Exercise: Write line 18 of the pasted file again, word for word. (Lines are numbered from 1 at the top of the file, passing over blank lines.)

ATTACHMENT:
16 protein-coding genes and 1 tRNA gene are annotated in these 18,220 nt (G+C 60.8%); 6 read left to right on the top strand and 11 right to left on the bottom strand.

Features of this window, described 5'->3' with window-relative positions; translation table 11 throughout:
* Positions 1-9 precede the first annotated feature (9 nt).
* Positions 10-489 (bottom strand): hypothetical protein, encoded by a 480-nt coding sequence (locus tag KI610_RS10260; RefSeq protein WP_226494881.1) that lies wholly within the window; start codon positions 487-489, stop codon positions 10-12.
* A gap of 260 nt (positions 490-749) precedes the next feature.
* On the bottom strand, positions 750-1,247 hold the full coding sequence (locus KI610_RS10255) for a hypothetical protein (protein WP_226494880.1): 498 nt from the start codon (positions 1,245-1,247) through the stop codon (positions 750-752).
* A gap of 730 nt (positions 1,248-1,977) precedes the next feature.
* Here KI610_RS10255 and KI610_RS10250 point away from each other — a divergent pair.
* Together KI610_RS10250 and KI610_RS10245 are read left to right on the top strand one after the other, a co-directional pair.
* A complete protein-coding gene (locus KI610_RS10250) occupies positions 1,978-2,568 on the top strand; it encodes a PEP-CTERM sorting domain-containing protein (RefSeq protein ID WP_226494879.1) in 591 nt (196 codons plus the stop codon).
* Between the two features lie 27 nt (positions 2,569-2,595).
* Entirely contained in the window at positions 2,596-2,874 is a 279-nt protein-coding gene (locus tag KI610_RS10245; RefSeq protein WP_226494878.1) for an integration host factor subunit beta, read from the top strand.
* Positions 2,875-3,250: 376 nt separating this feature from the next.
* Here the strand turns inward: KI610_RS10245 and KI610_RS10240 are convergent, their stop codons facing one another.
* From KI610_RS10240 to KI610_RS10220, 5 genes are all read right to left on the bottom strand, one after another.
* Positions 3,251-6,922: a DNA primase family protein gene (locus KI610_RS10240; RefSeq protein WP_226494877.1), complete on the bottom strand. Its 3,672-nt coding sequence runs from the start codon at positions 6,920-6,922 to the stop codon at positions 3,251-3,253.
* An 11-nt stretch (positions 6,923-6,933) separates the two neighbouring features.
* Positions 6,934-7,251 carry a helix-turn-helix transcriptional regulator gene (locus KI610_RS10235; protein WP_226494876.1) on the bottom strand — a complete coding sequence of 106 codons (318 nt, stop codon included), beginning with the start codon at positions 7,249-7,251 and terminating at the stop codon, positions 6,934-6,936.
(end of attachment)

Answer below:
* Positions 6,934-7,251 carry a helix-turn-helix transcriptional regulator gene (locus KI610_RS10235; protein WP_226494876.1) on the bottom strand — a complete coding sequence of 106 codons (318 nt, stop codon included), beginning with the start codon at positions 7,249-7,251 and terminating at the stop codon, positions 6,934-6,936.